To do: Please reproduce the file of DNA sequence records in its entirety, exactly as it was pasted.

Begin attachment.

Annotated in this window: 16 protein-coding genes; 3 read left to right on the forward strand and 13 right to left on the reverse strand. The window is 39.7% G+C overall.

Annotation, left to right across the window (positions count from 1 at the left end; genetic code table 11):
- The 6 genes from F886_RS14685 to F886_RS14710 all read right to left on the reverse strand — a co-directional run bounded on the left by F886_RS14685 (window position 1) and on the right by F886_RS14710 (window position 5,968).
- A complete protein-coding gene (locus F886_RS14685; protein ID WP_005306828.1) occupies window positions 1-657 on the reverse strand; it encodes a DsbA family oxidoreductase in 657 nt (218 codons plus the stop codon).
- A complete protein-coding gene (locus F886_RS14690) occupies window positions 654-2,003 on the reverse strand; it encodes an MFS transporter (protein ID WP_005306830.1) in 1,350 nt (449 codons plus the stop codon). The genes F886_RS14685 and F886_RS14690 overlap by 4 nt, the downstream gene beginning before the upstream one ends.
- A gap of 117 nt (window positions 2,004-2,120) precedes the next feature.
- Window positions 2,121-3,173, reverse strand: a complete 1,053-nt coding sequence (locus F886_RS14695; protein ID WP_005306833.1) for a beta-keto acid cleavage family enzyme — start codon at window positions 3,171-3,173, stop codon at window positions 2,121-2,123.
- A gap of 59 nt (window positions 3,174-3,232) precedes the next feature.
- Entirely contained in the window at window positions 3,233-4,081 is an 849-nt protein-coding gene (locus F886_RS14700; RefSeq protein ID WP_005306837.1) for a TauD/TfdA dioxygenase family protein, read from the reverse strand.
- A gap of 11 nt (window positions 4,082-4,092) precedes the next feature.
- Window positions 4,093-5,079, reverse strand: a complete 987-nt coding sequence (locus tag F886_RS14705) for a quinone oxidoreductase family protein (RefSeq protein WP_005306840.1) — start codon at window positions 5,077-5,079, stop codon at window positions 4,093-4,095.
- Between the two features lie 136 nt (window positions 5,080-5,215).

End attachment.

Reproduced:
Annotated in this window: 16 protein-coding genes; 3 read left to right on the forward strand and 13 right to left on the reverse strand. The window is 39.7% G+C overall.

Annotation, left to right across the window (positions count from 1 at the left end; genetic code table 11):
- The 6 genes from F886_RS14685 to F886_RS14710 all read right to left on the reverse strand — a co-directional run bounded on the left by F886_RS14685 (window position 1) and on the right by F886_RS14710 (window position 5,968).
- A complete protein-coding gene (locus F886_RS14685; protein ID WP_005306828.1) occupies window positions 1-657 on the reverse strand; it encodes a DsbA family oxidoreductase in 657 nt (218 codons plus the stop codon).
- A complete protein-coding gene (locus F886_RS14690) occupies window positions 654-2,003 on the reverse strand; it encodes an MFS transporter (protein ID WP_005306830.1) in 1,350 nt (449 codons plus the stop codon). The genes F886_RS14685 and F886_RS14690 overlap by 4 nt, the downstream gene beginning before the upstream one ends.
- A gap of 117 nt (window positions 2,004-2,120) precedes the next feature.
- Window positions 2,121-3,173, reverse strand: a complete 1,053-nt coding sequence (locus F886_RS14695; protein ID WP_005306833.1) for a beta-keto acid cleavage family enzyme — start codon at window positions 3,171-3,173, stop codon at window positions 2,121-2,123.
- A gap of 59 nt (window positions 3,174-3,232) precedes the next feature.
- Entirely contained in the window at window positions 3,233-4,081 is an 849-nt protein-coding gene (locus F886_RS14700; RefSeq protein ID WP_005306837.1) for a TauD/TfdA dioxygenase family protein, read from the reverse strand.
- A gap of 11 nt (window positions 4,082-4,092) precedes the next feature.
- Window positions 4,093-5,079, reverse strand: a complete 987-nt coding sequence (locus tag F886_RS14705) for a quinone oxidoreductase family protein (RefSeq protein WP_005306840.1) — start codon at window positions 5,077-5,079, stop codon at window positions 4,093-4,095.
- Between the two features lie 136 nt (window positions 5,080-5,215).